The Massacre of Peterloo, Manchester, 16th August 1819

The Peterloo Massacre - Manchester 16th August 1819

'The Story of Peterloo' by F.A. Bruton, Pub. 1919

Page 7

event; one of the trials, for example, took place nearly three years after the catastrophe.

It is a curious and interesting fact that the future editors of two Manchester newspapers not then founded, both of whom were present in St. Peteris fields on the I6th of August, 1819, finding that the reporter for the London "Times" had been arrested at the hustings, and fearing that therefore the accounts in the London papers would be one-sided, unfairly condoning the action of the magistrates, determined to send a report to London themselves, which duly appeared in two leading London papers. These two men were John Edward Taylor, the founder and first editor of the "Manchester Guardian," and Archibald Prentice, founder and first editor of the "Manchester Times". Taylor, who was in business at the time, immediately constituted himself the protagonist among the champions of the " Reformers," and opened the battle in a series of fourteen weekly tracts entitled "The Peterloo Massacre," the first of which appeared just a week after the event. His clear reasoning and strong democratic leanings are visible in a number of other protests which appeared at the time; the flame of his indignation against anything that savoured of tyranny seemed only to burn more brightly in the face of adverse verdicts; and when, less than two years later, the assistance of a number of friends made it possible for him to issue the prospectus of the "Manchester Guardian," foreshadowing a newspaper that should aim at "fixing on ·a broader and more impregnable basis the fabric of our liberties," he used the columns and leaders of his paper as a weapon of fearless and scathing criticism of those who attempted to defend the action of the authorities on the 16th of August. As a single illustration we may mention that when, in May, 1821, Sir Francis Burdett moved in the House of Commons for a Committee of inquiry into the whole question, and the motion was seconded by Mr. Hobhouse, and lost by more than two to one, Taylor devoted nine and a half crowded columns to a report, and criticised the debate in a leader consisting of three columns closely printed in small type.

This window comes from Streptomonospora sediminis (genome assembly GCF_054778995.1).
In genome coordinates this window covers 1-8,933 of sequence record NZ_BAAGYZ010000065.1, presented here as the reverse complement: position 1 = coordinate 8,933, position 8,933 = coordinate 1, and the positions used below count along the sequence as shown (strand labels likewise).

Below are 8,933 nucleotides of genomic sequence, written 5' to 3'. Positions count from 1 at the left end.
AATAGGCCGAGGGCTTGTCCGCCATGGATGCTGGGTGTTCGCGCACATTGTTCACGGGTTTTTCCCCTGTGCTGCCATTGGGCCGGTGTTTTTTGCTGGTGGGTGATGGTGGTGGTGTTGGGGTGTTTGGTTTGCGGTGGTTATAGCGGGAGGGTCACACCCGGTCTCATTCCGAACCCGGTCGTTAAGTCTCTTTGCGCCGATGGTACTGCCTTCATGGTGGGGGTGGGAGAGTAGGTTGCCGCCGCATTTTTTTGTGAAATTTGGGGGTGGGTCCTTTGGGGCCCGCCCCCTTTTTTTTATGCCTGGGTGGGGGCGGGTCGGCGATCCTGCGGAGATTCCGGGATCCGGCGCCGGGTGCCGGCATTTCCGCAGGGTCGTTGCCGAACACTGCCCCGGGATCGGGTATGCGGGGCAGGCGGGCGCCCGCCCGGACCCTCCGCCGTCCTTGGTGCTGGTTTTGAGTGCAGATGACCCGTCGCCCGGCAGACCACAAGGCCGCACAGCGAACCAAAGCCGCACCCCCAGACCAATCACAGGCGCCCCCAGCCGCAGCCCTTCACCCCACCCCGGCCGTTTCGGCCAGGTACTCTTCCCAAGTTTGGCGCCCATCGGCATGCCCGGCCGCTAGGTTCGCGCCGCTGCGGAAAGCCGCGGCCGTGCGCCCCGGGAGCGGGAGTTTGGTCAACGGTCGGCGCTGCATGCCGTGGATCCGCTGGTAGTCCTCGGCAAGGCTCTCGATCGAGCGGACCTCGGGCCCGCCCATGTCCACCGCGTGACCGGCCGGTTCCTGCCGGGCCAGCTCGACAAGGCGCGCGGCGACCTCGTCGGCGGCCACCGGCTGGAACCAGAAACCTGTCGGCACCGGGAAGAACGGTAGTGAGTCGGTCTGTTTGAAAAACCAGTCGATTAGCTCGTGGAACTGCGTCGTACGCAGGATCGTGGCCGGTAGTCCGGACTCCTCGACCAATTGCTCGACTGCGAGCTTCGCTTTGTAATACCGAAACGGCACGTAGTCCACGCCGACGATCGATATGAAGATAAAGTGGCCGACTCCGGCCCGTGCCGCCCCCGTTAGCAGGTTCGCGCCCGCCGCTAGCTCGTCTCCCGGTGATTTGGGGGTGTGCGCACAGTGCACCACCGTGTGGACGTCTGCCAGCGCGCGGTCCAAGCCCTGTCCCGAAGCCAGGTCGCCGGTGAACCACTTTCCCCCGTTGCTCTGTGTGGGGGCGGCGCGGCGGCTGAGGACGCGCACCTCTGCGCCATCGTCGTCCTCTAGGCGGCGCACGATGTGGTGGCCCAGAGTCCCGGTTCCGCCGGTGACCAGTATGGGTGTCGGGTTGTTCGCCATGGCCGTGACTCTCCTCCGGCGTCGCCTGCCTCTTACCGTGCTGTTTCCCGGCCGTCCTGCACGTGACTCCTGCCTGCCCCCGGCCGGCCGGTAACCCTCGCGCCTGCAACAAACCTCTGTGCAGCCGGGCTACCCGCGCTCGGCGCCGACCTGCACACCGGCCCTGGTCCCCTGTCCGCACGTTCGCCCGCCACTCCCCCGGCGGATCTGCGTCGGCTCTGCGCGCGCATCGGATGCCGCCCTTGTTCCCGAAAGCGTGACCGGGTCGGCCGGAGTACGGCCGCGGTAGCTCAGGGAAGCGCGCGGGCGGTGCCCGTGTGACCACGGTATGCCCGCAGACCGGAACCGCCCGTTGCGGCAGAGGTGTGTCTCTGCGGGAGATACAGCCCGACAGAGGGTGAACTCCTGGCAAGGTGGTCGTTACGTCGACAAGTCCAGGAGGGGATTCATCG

Taylor's vigorous and spirited protests brought out Mr. Francis Phillips, a Manchester manufacturer, as champion of the magistrates, and his able pamphlet entitled "An Exposure of the Calumnies Circulated by the Enemies of Social Order against the Magistrates and
the Yeomanry Cavalry," went through two editions of a thousand


'The Story of Peterloo' by F.A. Bruton, Pub. 1919
Written for the Centenary, August 16th, 1919'.by F.A. Bruton, M.A.(of the Manchester Grammar School.
Download .pdf copy from the Internet Archive HERE

Transcribed here by Sheila Goodyear 2019

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